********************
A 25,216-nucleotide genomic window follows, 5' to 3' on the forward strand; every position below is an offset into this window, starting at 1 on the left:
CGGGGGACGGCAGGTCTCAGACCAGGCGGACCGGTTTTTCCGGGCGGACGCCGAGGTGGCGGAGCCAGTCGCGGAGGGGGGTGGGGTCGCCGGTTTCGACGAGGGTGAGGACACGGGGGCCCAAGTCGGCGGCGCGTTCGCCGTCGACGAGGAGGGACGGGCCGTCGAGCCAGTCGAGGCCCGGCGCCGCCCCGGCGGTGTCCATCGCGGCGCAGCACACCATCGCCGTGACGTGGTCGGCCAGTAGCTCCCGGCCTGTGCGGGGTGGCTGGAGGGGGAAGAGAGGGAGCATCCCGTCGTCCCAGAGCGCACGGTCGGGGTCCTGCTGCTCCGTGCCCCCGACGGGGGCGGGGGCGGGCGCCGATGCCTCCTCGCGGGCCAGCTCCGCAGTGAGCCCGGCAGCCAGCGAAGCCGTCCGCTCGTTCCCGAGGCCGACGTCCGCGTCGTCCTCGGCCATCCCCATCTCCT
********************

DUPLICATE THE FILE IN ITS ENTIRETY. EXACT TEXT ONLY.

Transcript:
A 25,216-nucleotide genomic window follows, 5' to 3' on the forward strand; every position below is an offset into this window, starting at 1 on the left:
CGGGGGACGGCAGGTCTCAGACCAGGCGGACCGGTTTTTCCGGGCGGACGCCGAGGTGGCGGAGCCAGTCGCGGAGGGGGGTGGGGTCGCCGGTTTCGACGAGGGTGAGGACACGGGGGCCCAAGTCGGCGGCGCGTTCGCCGTCGACGAGGAGGGACGGGCCGTCGAGCCAGTCGAGGCCCGGCGCCGCCCCGGCGGTGTCCATCGCGGCGCAGCACACCATCGCCGTGACGTGGTCGGCCAGTAGCTCCCGGCCTGTGCGGGGTGGCTGGAGGGGGAAGAGAGGGAGCATCCCGTCGTCCCAGAGCGCACGGTCGGGGTCCTGCTGCTCCGTGCCCCCGACGGGGGCGGGGGCGGGCGCCGATGCCTCCTCGCGGGCCAGCTCCGCAGTGAGCCCGGCAGCCAGCGAAGCCGTCCGCTCGTTCCCGAGGCCGACGTCCGCGTCGTCCTCGGCCATCCCCATCTCCT